The Vatican is putting the brakes on the progressive German Catholic movement

The Vatican is putting the brakes on the progressive German Catholic movement
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Pope Francis speaks during an exclusive interview with Reuters at the Vatican, July 2, 2022. REUTERS/Remo Casilli/File Photo

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VATICAN CITY, July 21 (Reuters) – The Vatican on Thursday slammed a German progressive movement that aims to give Catholics a say on doctrinal issues such as homosexuality and female priests, saying it could cause a split in the universal church.

The so-called “Synodal Way” cannot presume to have the authority to instruct bishops on doctrine or morals, a brief but stern statement says. The co-chairmen of the movement said that they were not in such a claim and were surprised.

The movement, made up of an equal number of bishops and regular German Catholics, has been outspoken in demanding that the Vatican allow priests to marry, allow women to become priests and that the church bless same-sex relationships.

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The German Church, while far from the largest church in the world, has great influence due to the great wealth it derives from publicly collected church taxes. Its largest diocese, Cologne, is richer than the Vatican.

The movement “does not have the authority to compel bishops and laity to adopt new forms of governance, new approaches to doctrine and morals,” it said, unsigned, but could not be issued without the green light, according to experts. Pope Francis.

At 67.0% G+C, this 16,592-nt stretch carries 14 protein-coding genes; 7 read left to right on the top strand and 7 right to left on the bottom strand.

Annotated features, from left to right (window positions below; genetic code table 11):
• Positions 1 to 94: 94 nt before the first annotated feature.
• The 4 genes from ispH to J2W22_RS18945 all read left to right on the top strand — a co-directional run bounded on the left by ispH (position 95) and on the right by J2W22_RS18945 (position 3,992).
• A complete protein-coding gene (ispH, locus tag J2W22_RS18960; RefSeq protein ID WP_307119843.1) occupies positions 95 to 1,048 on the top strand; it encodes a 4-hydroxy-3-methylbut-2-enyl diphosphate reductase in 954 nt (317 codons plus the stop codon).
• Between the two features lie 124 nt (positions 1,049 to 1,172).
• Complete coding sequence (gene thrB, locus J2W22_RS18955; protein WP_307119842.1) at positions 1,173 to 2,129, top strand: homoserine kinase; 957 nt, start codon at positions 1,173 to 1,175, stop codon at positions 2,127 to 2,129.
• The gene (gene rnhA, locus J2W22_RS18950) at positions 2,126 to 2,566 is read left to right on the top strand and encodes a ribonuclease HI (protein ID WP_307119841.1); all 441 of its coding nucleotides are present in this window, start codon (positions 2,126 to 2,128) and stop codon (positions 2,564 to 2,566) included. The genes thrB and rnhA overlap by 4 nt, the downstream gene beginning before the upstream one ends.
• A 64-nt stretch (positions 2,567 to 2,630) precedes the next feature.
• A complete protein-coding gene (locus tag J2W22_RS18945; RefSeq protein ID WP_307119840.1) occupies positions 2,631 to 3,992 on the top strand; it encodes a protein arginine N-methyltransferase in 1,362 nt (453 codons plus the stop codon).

“Prior to an agreed understanding at the universal church level, it would not be legitimate to establish new official structures or doctrines in dioceses that would harm ecclesiastical unity and threaten the unity of the Church,” he said.

The move has alarmed conservatives and moderates in Germany and the worldwide Church, who fear it could lead to a mass schism similar to what has occurred in the Anglican and Protestant churches after similar changes were introduced in recent decades.

Bishop Georg Baetzing, chairman of the German Bishops’ Conference, and Irme Stetter-Karp, chairman of the Central Committee of German Catholics, responded jointly, “The Church in Germany will not follow its ‘German way’.” they had an obligation to say what they thought changes were needed.

They expressed their “surprise” at the Vatican’s decision to address them with an “unsigned statement” instead of engaging in dialogue, which they said showed poor communication within the church.

At a congress held in February, 115 clerics of the movement and 115 lay members of the Central Committee of German Catholics also voted in favor of allowing priests to marry and said that same-sex marriage should not be considered a sin.

The Catholic Church teaches that priests must be celibate, women cannot be priests, because Jesus chose only men as his apostles, and same-sex attraction is not sinful, but homosexual acts are.

The German Synodal Way also says that the laity should have a greater say in the appointment of bishops – a sensitive demand in a country where many believers are frustrated by the clumsy handling of clerical sexual abuse by church officials.

If national churches go their own way, they risk “weakening, decaying and dying,” the statement said.

Any final changes must be part of the universal church’s own synodal process, the statement said, citing consultations currently underway around the world ahead of a meeting of bishops in Rome next year. The German movement said in its statement that they will make a presentation in this regard.

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Thomas Escritt reported from Berlin; Edited by Alison Williams and Jonathan Oatis

Our standards: Thomson Reuters Trust Principles.

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